The most obvious traditional reason for outsourcing the IT help desk is cost savings, although almost all observers warn organizations against basing decisions among offerings on price alone. Other traditional reasons to consider help desk outsourcing include the ability to supplement existing, internal help desk staff in situations such as mergers and acquisitions without needing to make additional hires.
More recently, IT pros are seeing themselves as members of the business leadership team in their companies. As such, leveraging potential productivity advantages available from outsourcers for a relatively low-skill function like working on a help desk, theoretically leaves existing staff with more latitude to work on projects that directly impact the business. Similarly, IT outsourcers often leverage the help desk relationship to offer other bundles of related desktop services, such as desktop upgrades. Again, handing off that type of routine project to an outsource provider can allow on-staff IT pros to focus on more demanding and creative projects. Finally, an outsourcer with an entire business practice dedicated to help desk services should, in theory, be able to do the job faster and more professionally.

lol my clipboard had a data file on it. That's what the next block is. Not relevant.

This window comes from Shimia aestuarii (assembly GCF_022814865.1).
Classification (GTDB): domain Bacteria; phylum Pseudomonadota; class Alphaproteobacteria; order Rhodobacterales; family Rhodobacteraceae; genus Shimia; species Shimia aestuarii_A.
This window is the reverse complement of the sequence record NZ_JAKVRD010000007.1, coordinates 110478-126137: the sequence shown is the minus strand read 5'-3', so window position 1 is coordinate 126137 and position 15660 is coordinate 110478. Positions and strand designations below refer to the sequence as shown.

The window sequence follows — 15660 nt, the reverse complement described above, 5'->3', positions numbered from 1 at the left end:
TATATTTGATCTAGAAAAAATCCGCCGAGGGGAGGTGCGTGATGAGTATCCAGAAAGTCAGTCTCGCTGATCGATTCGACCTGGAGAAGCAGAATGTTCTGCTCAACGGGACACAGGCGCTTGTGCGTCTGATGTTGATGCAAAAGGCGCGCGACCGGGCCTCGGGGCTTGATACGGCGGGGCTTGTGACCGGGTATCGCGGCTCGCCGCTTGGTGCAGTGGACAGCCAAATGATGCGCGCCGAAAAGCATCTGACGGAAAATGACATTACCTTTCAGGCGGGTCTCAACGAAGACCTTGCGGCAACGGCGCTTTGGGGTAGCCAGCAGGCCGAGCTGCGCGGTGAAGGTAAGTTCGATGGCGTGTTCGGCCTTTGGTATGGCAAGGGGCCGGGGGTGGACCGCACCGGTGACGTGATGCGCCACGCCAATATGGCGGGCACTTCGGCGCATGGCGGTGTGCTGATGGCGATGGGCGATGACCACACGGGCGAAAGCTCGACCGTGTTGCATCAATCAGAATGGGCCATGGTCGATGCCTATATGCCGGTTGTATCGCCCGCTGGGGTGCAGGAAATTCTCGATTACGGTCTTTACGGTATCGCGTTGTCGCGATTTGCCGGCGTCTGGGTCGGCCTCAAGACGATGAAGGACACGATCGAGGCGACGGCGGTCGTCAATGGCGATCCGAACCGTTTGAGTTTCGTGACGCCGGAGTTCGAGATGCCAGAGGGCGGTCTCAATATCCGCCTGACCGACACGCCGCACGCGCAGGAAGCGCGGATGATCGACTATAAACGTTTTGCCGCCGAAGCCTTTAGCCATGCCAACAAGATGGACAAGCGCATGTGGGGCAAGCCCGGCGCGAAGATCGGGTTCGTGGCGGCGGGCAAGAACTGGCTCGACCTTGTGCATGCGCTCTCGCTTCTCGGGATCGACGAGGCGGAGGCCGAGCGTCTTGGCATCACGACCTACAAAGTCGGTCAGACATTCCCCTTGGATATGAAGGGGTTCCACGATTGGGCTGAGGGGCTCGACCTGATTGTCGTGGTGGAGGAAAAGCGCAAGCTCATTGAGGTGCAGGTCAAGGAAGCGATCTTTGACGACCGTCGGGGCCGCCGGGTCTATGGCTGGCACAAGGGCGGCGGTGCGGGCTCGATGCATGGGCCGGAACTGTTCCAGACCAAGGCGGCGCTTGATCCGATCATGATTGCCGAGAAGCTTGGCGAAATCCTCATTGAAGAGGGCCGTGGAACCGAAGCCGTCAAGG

More recently, help desk outsourcers have been expanding to cover some emerging technologies -- mobility, BYOD and virtual desktops. The capabilities of outsourcing providers are extremely uneven in these areas, with some already delivering solutions and others at the evaluation stage. The emerging bundles of capabilities can give enterprise IT a way to add mobile management or virtual desktop capabilities through the outsourcing arrangement, rather than as a dedicated internal project.